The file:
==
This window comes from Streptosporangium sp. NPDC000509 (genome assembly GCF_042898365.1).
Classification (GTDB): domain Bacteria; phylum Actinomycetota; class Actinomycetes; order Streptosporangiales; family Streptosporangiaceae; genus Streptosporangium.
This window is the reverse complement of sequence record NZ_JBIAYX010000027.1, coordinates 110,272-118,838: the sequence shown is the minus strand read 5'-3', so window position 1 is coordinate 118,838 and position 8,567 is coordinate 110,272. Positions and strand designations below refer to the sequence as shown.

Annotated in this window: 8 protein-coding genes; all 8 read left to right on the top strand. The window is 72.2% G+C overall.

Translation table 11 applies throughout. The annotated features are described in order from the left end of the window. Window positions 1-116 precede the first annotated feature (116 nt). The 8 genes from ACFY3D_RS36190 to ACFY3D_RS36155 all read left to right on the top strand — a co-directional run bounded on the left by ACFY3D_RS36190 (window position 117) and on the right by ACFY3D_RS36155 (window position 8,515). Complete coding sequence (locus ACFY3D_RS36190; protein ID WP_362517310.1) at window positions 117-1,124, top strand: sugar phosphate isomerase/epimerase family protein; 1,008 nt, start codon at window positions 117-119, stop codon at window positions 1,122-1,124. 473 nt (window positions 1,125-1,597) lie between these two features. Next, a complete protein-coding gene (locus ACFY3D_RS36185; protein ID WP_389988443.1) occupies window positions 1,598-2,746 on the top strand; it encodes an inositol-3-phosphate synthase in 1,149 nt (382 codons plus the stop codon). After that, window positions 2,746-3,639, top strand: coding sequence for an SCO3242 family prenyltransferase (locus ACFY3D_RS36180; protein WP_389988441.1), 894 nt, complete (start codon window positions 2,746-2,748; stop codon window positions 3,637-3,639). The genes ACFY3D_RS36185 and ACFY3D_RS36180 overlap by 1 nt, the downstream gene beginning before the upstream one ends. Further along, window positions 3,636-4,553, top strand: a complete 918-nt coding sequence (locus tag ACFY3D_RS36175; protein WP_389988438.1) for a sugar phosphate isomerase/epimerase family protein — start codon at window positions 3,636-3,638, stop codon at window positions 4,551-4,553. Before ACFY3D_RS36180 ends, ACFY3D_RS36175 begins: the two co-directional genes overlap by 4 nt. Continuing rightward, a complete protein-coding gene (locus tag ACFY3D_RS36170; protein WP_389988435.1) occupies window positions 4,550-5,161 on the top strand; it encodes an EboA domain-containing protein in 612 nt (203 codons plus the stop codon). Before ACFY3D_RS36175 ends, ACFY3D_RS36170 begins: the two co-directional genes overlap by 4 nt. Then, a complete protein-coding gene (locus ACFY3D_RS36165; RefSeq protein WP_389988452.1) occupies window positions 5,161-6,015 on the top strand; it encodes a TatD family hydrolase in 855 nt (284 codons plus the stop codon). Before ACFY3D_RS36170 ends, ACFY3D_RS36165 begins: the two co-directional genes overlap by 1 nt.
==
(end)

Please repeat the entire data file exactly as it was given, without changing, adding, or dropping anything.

This window comes from Streptosporangium sp. NPDC000509 (genome assembly GCF_042898365.1).
Classification (GTDB): domain Bacteria; phylum Actinomycetota; class Actinomycetes; order Streptosporangiales; family Streptosporangiaceae; genus Streptosporangium.
This window is the reverse complement of sequence record NZ_JBIAYX010000027.1, coordinates 110,272-118,838: the sequence shown is the minus strand read 5'-3', so window position 1 is coordinate 118,838 and position 8,567 is coordinate 110,272. Positions and strand designations below refer to the sequence as shown.

Annotated in this window: 8 protein-coding genes; all 8 read left to right on the top strand. The window is 72.2% G+C overall.

Translation table 11 applies throughout. The annotated features are described in order from the left end of the window. Window positions 1-116 precede the first annotated feature (116 nt). The 8 genes from ACFY3D_RS36190 to ACFY3D_RS36155 all read left to right on the top strand — a co-directional run bounded on the left by ACFY3D_RS36190 (window position 117) and on the right by ACFY3D_RS36155 (window position 8,515). Complete coding sequence (locus ACFY3D_RS36190; protein ID WP_362517310.1) at window positions 117-1,124, top strand: sugar phosphate isomerase/epimerase family protein; 1,008 nt, start codon at window positions 117-119, stop codon at window positions 1,122-1,124. 473 nt (window positions 1,125-1,597) lie between these two features. Next, a complete protein-coding gene (locus ACFY3D_RS36185; protein ID WP_389988443.1) occupies window positions 1,598-2,746 on the top strand; it encodes an inositol-3-phosphate synthase in 1,149 nt (382 codons plus the stop codon). After that, window positions 2,746-3,639, top strand: coding sequence for an SCO3242 family prenyltransferase (locus ACFY3D_RS36180; protein WP_389988441.1), 894 nt, complete (start codon window positions 2,746-2,748; stop codon window positions 3,637-3,639). The genes ACFY3D_RS36185 and ACFY3D_RS36180 overlap by 1 nt, the downstream gene beginning before the upstream one ends. Further along, window positions 3,636-4,553, top strand: a complete 918-nt coding sequence (locus tag ACFY3D_RS36175; protein WP_389988438.1) for a sugar phosphate isomerase/epimerase family protein — start codon at window positions 3,636-3,638, stop codon at window positions 4,551-4,553. Before ACFY3D_RS36180 ends, ACFY3D_RS36175 begins: the two co-directional genes overlap by 4 nt. Continuing rightward, a complete protein-coding gene (locus tag ACFY3D_RS36170; protein WP_389988435.1) occupies window positions 4,550-5,161 on the top strand; it encodes an EboA domain-containing protein in 612 nt (203 codons plus the stop codon). Before ACFY3D_RS36175 ends, ACFY3D_RS36170 begins: the two co-directional genes overlap by 4 nt. Then, a complete protein-coding gene (locus ACFY3D_RS36165; RefSeq protein WP_389988452.1) occupies window positions 5,161-6,015 on the top strand; it encodes a TatD family hydrolase in 855 nt (284 codons plus the stop codon). Before ACFY3D_RS36170 ends, ACFY3D_RS36165 begins: the two co-directional genes overlap by 1 nt.